Chan also says there was a large exodus of doctors to the United States in the 1990s that peaked in 1994. He suggests this could be because B.C. doctors wanted to change specialities or because they wanted to earn more money outside of B.C.'s fee-for-service system, which has been blamed for deterring aspiring physicians from pursuing the work.
Fee-for-service system discouraging doctors
These changes continue to impact B.C.'s medical system, even as successive governments have tried to refocus opportunities for people to go into family practice.
For example, a record number of family medicine graduates are coming out of UBC's medical program, which has campuses on Vancouver Island, Prince George and Kelowna.
But the B.C. College of Family Physicians says many of those graduates opt out of going into family practice because they don't feel there is enough support for them to do so.
Darlene Hammell, a clinical professor at the Island Medical Program who has worked with students since the early 2000s, says many do not want to practise family medicine because of all the additional administrative work created by the fee-for-service system, in which physicians run their practice as a business, getting paid about $30 per patient and covering overhead costs like staff and office space with those fees.
"New cohorts look at how we practise and say, well, no thank-you," said Hammell.
Office rentals and housing costs have also skyrocketed since the 1990s, and the B.C. Liberals lifted a freeze on university tuition in 2002, which all make it harder to strike out early on your own as a new graduate.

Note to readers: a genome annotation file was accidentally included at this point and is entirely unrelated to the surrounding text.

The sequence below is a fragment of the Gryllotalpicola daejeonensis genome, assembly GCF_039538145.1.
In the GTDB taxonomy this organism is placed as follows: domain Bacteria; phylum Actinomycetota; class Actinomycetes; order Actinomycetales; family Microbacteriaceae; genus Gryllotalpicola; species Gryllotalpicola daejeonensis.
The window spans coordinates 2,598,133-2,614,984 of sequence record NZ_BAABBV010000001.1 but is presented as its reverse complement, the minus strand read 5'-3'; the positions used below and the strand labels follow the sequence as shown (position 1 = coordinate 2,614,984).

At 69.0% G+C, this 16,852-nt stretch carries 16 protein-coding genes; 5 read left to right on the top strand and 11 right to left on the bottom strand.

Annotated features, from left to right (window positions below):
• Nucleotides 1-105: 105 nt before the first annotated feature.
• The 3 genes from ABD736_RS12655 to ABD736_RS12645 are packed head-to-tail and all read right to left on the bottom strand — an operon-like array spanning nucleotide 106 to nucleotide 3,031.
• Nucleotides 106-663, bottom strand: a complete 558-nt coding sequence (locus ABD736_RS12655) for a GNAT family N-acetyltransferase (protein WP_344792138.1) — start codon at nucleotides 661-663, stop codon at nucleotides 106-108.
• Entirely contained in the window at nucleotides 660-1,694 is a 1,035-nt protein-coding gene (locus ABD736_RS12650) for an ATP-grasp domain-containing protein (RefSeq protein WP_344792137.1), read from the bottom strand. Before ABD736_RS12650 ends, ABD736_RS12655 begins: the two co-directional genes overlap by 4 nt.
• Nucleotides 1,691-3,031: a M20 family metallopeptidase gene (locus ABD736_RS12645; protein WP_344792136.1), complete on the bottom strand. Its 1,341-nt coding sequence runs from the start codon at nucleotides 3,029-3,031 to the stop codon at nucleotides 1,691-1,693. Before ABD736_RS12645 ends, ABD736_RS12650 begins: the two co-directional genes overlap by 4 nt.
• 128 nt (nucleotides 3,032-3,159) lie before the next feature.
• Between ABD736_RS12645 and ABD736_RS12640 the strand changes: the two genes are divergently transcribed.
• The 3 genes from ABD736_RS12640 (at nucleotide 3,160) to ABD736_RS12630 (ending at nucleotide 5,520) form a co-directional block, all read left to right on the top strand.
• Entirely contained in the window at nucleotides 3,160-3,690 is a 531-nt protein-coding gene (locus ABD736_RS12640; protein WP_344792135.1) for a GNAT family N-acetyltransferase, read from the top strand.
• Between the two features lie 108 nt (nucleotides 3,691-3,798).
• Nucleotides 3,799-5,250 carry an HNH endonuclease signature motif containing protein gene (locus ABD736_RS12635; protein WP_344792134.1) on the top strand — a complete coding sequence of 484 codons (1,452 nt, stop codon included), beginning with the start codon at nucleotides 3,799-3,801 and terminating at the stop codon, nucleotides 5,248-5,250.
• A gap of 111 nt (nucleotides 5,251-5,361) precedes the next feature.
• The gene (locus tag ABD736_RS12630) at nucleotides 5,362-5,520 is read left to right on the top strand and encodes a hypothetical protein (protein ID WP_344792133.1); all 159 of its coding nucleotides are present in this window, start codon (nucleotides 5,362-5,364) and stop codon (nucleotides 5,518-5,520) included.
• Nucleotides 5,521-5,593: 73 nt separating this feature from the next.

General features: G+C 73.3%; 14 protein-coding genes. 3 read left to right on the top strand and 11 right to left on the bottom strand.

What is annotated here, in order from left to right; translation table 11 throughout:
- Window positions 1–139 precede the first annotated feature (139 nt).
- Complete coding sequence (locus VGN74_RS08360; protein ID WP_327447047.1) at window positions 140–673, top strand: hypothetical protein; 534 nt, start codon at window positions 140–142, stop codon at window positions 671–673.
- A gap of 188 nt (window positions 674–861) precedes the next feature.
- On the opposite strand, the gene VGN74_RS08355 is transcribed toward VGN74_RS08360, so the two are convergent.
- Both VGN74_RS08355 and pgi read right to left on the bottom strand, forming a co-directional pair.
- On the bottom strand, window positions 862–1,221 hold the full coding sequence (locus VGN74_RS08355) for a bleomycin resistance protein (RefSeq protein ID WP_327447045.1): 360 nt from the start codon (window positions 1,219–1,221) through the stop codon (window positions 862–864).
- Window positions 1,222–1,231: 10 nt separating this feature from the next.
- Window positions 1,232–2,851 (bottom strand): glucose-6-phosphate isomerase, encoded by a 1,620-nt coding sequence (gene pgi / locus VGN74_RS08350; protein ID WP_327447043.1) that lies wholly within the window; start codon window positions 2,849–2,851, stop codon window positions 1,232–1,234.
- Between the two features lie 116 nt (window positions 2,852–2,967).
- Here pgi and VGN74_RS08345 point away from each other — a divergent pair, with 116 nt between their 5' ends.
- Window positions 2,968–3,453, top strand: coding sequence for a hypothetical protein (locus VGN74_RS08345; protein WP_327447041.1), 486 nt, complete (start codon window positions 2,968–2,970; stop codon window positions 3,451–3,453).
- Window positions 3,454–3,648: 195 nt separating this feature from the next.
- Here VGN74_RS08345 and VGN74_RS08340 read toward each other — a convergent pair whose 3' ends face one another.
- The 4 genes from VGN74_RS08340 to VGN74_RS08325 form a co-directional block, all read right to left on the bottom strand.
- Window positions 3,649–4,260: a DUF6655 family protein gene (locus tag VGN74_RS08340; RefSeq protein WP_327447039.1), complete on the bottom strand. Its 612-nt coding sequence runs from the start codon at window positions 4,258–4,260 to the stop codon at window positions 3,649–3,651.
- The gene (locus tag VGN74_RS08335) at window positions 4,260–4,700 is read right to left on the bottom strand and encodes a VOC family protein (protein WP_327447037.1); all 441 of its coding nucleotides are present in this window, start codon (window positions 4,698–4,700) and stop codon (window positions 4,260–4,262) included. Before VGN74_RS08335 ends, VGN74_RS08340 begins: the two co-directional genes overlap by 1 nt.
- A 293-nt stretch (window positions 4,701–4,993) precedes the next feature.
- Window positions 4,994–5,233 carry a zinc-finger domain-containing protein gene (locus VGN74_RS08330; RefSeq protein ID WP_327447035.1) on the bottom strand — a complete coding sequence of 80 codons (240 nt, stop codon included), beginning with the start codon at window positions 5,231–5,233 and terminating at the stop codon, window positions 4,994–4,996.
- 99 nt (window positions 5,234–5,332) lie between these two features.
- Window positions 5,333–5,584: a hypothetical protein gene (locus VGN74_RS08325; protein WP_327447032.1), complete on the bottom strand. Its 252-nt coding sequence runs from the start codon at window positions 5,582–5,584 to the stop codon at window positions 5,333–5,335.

'We are in a crisis'
Carrie Marshall, a family doctor in Ucluelet, B.C., on the west coast of Vancouver Island, says despite being rural and remote, the median house price is about $1.6 million and current inflation rates have made running a practice incredibly costly.
"The reimbursement for primary care just has not kept pace with how expensive it is to be running a business and so we are in a crisis," she told CBC's On The Island.
Doctors of B.C. president Ramneek Dosanjh says the province needs to look at alternative payment models to improve the current system, such as paying doctors a salary or signing them up for contracts. The B.C. Green Party has also called for a system overhaul.
Health Minister Adrian Dix says B.C. doctors receive the highest fee payments in the country but the province is increasing alternative payment models and connecting more British Columbians to physicians by building Urgent Primary Care Centres.
B.C. residents fear the situation could continue to worsen.
According to a February research poll done by Mustel Group on behalf of the B.C. College of Family Physicians, 40 per cent of British Columbians with a doctor worry they will lose them to retirement or practice closure.
"We're going to have to continue to work on this day in, day out for the coming years," Dix told On The Island Thursday.
Learn more about B.C.'s family doctor shortage in the CBC Victoria series A Crisis In Care.
With files from CBC On The Island